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Gregory Peck

A Leading Hollywood Liberal Still Can't Put Down a Good Book

November 05, 2000|Steve Proffitt | Steve Proffitt, a contributing editor to Opinion, is an executive with an e-services consultancy

You hear it time and again: After a lifetime as a movie star, Gregory Peck is a remarkably regular guy. Yes, he clearly enjoys the trappings of success, but he is seemingly unaffected by fame. Now 84, he is polite, engaging and full of humor.

These days, Peck describes himself as retired and focuses much of his energy on his role as honorary chair of the Los Angeles Library Foundation, which supports the L.A. Public Library through a variety of programs, including an innovative project to encourage reading among teens. For the past five years, Peck has produced a series of readings at the library featuring well-known actors; next month, he's putting on a benefit dinner to raise funds for the foundation.

Peck describes his childhood as somewhat lonely and full of self-doubt. His parents divorced when he was 6, and he was raised, in part, by his grandmother. Still, he developed an early love for books. As soon as he graduated from UC Berkeley, he headed for New York to pursue an acting career, where he was an almost instant success.

Peck was quickly courted by Hollywood, but demurred because he was more interested in the stage. He claims he made Louis B. Mayer cry when the mogul begged him to sign a contract and Peck refused. Eventually. Peck did succumb to the siren's call of Hollywood, but he did so without signing the then-standard seven-year contract.

For the Record
Los Angeles Times Sunday December 10, 2000 Home Edition Opinion Part M Page 3 Opinion Desk 1 inches; 21 words Type of Material: Correction
Interview--In the Gregory Peck interview, published Nov. 5 in the Opinion section, the names Sidney Poitier and Eugene O'Neill were misspelled.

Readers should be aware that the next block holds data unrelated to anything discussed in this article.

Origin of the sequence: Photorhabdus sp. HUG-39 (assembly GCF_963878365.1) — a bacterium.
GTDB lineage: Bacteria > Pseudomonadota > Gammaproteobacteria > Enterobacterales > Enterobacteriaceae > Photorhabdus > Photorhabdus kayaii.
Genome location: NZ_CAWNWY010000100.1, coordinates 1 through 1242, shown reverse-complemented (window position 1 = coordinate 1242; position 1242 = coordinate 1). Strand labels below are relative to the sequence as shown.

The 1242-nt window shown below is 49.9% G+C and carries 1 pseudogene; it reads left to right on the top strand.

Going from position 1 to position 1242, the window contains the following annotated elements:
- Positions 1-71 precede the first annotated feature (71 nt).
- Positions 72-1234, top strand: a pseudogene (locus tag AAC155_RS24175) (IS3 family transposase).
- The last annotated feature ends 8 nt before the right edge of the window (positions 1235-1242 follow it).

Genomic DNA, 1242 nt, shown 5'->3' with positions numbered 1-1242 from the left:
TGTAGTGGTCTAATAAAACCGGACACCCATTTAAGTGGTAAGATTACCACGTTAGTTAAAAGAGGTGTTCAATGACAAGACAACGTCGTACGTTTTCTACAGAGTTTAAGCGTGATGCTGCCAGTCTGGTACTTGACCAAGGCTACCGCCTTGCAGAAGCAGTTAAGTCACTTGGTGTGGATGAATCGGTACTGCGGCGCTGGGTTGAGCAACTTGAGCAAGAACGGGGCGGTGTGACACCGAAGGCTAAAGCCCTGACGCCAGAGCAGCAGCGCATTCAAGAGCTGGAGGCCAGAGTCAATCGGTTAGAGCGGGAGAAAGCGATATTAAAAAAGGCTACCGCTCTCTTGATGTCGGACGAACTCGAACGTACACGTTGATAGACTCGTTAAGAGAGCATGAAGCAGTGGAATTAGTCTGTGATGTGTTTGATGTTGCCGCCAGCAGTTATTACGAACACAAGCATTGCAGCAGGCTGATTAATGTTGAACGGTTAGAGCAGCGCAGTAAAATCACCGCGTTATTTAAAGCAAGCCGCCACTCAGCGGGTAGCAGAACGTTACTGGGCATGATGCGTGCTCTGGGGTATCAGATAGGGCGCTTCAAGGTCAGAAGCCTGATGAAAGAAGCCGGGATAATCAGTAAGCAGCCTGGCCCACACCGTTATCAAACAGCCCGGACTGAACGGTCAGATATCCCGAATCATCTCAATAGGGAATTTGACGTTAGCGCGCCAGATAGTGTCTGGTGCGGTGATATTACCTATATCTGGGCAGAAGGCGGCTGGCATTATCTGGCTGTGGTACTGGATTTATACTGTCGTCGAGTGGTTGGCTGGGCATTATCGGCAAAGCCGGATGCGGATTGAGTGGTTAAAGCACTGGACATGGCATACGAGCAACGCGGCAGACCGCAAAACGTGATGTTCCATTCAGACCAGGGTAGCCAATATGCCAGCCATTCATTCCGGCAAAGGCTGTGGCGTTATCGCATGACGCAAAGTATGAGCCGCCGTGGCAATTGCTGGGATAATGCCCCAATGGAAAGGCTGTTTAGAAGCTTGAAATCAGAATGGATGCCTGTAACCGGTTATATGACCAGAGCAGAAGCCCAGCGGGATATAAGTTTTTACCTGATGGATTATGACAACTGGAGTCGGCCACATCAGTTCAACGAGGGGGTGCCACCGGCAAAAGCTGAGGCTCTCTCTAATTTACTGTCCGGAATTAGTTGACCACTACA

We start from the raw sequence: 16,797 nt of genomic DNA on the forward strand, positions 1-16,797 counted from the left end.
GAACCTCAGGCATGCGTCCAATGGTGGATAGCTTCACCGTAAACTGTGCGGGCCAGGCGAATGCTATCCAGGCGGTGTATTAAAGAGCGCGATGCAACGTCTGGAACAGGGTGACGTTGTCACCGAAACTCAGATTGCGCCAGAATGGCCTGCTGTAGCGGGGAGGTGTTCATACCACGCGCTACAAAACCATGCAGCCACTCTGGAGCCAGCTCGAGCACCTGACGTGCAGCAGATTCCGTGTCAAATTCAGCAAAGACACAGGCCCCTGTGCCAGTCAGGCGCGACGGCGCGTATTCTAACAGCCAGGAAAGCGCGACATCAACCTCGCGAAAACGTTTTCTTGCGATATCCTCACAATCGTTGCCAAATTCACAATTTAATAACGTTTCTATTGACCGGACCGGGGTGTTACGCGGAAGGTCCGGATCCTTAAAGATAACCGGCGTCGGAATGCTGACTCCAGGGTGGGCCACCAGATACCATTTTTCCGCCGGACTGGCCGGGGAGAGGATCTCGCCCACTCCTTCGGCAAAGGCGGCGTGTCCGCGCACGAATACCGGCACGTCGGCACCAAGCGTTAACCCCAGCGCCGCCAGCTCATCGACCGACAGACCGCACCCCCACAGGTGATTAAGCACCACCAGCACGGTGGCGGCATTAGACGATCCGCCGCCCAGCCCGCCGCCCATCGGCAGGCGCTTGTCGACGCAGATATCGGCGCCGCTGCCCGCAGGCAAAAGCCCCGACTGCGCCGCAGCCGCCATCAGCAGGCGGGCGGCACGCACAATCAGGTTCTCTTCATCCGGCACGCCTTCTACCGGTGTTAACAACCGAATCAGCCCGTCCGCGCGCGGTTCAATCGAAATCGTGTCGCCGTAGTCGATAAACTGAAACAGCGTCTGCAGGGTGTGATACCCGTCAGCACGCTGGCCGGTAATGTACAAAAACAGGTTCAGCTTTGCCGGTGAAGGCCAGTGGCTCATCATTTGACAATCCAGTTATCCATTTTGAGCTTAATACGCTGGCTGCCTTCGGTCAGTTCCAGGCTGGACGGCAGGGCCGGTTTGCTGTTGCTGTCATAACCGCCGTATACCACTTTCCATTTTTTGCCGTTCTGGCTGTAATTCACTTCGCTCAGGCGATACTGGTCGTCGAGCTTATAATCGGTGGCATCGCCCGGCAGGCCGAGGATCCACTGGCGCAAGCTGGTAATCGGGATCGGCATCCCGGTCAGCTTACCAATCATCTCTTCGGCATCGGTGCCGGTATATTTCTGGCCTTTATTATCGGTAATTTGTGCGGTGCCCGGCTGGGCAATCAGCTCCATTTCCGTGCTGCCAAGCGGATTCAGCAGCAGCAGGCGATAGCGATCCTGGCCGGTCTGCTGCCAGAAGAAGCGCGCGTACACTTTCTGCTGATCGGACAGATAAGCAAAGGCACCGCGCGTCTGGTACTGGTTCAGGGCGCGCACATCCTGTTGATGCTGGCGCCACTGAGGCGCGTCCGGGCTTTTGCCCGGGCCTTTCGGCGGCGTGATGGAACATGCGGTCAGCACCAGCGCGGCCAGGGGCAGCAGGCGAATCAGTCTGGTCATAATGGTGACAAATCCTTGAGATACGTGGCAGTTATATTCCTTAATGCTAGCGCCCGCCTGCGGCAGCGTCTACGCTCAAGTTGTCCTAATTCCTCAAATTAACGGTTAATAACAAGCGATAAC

It was his role as a small-town lawyer, Atticus Finch, in the film version of Harper Lee's novel "To Kill a Mockingbird" that crystallized his image in the public mind as a powerful voice of decency and humanity. In line with that role, Peck has garnered a reputation as one of Hollywood's leading liberals. He was a vocal anti-nuclear activist and remains a strong proponent of gun control. His political views landed him on Richard M. Nixon's enemies list, and Ronald Reagan once referred to him as "my former friend."

Peck is married to former French journalist Veronique Passani. They have a son and daughter; Peck has three sons from a previous marriage. Sitting in an overstuffed chair in his living room, surrounded by paintings and prints by Pablo Picasso, Henri Matisse and Raoul Dufy, Peck talked about his long film career, the development of his political views and his love of books and reading.


Question: When you were young, you studied medicine, but after seeing a Broadway play, you dropped your medical ambitions and became an actor. Is that true?

Answer: That's not at all true. I took premed courses for a couple of years, but I graduated as an English major. I just wasn't that good at math or science, so I . . . went over to what I really liked, which is literature, reading and writing. I got my library card at the age of 6. I hauled out several books at a time, such fare as "Tom Swift and His Electric Flying Machine." I was very fond of a series of books about a family of cave dwellers. Then I moved onto "Kidnapped" and books like that. I always read two or three books at the same time, hopping, skipping and jumping from one to another. Right now, I'm reading one called "Samuel Beckett: The Last Modernist." It's very entertaining, very readable and very revealing. I'm also reading Sidney Portier's autobiography. . . . Finally, I've just started a book about globalization, called "The Lexus and the Olive Tree."

Q: Do you mostly read nonfiction?

A: Yes, I haven't read any novels lately. I suppose these days I'm interested more in facts than in fiction.

Q: You've had everyone from Norman Lloyd to Billy Bob Thornton reading in your series. How do you go about selecting these people?

A: I just get on the phone and organize it. I always let the actors choose their own material. I hope that people will come, experience these fine actors reading great literature and, in turn, go home and read something. I'm told by many people that is exactly what happens. We rehearse and prepare the material carefully. At the fund-raising dinner [on Nov. 14], Anjelica Huston is reading "You Were Perfectly Fine," by Dorothy Parker; Jack Lemmon will read monologues from Eugene O'Neil's "Long Day's Journey Into Night"; and Patrick Stewart is going to read from Oscar Wilde and Noel Coward. This will be followed by a series of six evenings of readings at the library.

Q: How were you able, fairly early on as a screen actor, to become independent and work outside of what was then a very rigid contract system?

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